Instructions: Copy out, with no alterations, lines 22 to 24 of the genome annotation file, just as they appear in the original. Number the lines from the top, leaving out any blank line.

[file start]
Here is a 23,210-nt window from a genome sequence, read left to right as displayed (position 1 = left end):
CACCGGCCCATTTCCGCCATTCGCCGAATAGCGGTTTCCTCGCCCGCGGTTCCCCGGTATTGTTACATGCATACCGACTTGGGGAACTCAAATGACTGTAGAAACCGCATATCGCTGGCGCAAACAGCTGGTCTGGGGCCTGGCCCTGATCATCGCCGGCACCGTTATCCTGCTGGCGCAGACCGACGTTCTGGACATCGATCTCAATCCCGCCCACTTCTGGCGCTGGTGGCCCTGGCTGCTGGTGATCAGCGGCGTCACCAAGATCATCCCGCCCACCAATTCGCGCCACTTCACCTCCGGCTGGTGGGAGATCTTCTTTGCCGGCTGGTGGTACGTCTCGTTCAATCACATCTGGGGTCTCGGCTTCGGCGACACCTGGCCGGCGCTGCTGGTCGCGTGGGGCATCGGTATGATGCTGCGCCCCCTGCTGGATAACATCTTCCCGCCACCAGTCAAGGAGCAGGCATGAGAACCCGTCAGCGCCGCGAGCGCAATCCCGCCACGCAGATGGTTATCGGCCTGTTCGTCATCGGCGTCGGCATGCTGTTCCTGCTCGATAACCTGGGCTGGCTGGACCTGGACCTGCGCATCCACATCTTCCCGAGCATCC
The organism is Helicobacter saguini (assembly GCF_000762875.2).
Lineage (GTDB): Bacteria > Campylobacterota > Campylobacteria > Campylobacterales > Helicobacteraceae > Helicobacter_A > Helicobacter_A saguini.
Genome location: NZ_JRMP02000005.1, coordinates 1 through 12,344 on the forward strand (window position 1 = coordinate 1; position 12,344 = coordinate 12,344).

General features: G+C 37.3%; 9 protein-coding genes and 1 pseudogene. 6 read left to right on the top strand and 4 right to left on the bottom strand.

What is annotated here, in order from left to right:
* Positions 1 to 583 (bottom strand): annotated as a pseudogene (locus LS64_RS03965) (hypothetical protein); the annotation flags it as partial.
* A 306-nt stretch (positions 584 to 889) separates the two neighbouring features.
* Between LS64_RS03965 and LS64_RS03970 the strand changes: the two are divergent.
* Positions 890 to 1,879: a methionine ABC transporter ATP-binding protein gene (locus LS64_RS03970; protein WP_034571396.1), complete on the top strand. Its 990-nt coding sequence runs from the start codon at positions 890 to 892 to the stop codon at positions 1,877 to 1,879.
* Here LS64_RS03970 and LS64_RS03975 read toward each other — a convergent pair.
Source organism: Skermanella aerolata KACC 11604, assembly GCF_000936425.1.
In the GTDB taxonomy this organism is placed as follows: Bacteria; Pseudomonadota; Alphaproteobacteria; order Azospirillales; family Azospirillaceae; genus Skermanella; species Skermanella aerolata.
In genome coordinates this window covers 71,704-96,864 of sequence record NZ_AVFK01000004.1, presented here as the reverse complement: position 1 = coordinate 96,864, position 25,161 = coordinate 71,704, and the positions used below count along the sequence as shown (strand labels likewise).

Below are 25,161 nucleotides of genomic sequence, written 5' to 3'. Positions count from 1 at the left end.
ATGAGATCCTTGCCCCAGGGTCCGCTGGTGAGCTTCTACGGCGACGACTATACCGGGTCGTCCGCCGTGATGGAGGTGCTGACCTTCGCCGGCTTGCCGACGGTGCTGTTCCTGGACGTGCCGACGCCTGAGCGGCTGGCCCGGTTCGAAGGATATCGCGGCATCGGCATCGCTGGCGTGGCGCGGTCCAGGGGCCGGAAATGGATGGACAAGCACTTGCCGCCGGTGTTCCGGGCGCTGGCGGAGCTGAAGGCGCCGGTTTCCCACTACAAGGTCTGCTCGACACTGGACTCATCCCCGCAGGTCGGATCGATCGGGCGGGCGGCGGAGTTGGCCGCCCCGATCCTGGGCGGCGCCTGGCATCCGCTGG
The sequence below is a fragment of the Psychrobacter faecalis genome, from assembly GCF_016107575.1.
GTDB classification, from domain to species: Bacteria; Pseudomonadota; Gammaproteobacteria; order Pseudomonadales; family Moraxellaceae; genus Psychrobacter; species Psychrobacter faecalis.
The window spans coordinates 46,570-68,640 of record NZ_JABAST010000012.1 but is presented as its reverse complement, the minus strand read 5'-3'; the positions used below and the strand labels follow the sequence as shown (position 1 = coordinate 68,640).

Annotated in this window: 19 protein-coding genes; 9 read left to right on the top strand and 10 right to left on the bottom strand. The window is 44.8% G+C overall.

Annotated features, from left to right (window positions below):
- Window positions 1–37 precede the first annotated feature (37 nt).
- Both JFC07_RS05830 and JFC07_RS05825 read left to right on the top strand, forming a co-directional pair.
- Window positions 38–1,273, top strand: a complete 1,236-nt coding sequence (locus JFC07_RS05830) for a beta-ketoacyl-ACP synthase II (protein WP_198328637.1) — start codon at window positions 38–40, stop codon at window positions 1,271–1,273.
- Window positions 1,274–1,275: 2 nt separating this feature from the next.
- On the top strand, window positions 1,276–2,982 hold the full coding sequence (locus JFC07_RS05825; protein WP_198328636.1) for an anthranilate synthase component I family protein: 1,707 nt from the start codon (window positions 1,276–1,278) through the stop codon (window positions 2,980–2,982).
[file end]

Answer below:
Annotated features, from left to right (window positions below):
- Window positions 1–37 precede the first annotated feature (37 nt).
- Both JFC07_RS05830 and JFC07_RS05825 read left to right on the top strand, forming a co-directional pair.